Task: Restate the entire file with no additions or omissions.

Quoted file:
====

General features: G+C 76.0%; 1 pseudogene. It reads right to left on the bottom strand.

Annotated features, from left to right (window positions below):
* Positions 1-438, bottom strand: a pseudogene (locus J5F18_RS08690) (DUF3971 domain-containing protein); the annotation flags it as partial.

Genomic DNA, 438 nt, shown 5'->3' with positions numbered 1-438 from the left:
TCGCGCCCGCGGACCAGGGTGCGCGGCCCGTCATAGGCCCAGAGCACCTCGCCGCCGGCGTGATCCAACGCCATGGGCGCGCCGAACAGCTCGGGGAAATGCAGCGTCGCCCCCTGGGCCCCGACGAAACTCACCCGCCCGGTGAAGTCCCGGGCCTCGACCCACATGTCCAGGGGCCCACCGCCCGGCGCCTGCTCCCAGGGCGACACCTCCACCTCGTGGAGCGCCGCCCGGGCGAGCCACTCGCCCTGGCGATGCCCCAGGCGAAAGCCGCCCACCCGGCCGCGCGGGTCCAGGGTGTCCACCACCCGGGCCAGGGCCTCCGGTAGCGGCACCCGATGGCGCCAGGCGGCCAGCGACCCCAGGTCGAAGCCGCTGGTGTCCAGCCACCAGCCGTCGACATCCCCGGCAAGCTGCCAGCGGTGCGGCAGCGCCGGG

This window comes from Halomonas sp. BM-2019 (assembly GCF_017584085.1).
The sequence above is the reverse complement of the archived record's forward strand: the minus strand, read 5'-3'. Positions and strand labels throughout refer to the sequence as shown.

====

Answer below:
General features: G+C 76.0%; 1 pseudogene. It reads right to left on the bottom strand.

Annotated features, from left to right (window positions below):
* Positions 1-438, bottom strand: a pseudogene (locus J5F18_RS08690) (DUF3971 domain-containing protein); the annotation flags it as partial.

Genomic DNA, 438 nt, shown 5'->3' with positions numbered 1-438 from the left:
TCGCGCCCGCGGACCAGGGTGCGCGGCCCGTCATAGGCCCAGAGCACCTCGCCGCCGGCGTGATCCAACGCCATGGGCGCGCCGAACAGCTCGGGGAAATGCAGCGTCGCCCCCTGGGCCCCGACGAAACTCACCCGCCCGGTGAAGTCCCGGGCCTCGACCCACATGTCCAGGGGCCCACCGCCCGGCGCCTGCTCCCAGGGCGACACCTCCACCTCGTGGAGCGCCGCCCGGGCGAGCCACTCGCCCTGGCGATGCCCCAGGCGAAAGCCGCCCACCCGGCCGCGCGGGTCCAGGGTGTCCACCACCCGGGCCAGGGCCTCCGGTAGCGGCACCCGATGGCGCCAGGCGGCCAGCGACCCCAGGTCGAAGCCGCTGGTGTCCAGCCACCAGCCGTCGACATCCCCGGCAAGCTGCCAGCGGTGCGGCAGCGCCGGG

This window comes from Halomonas sp. BM-2019 (assembly GCF_017584085.1).
The sequence above is the reverse complement of the archived record's forward strand: the minus strand, read 5'-3'. Positions and strand labels throughout refer to the sequence as shown.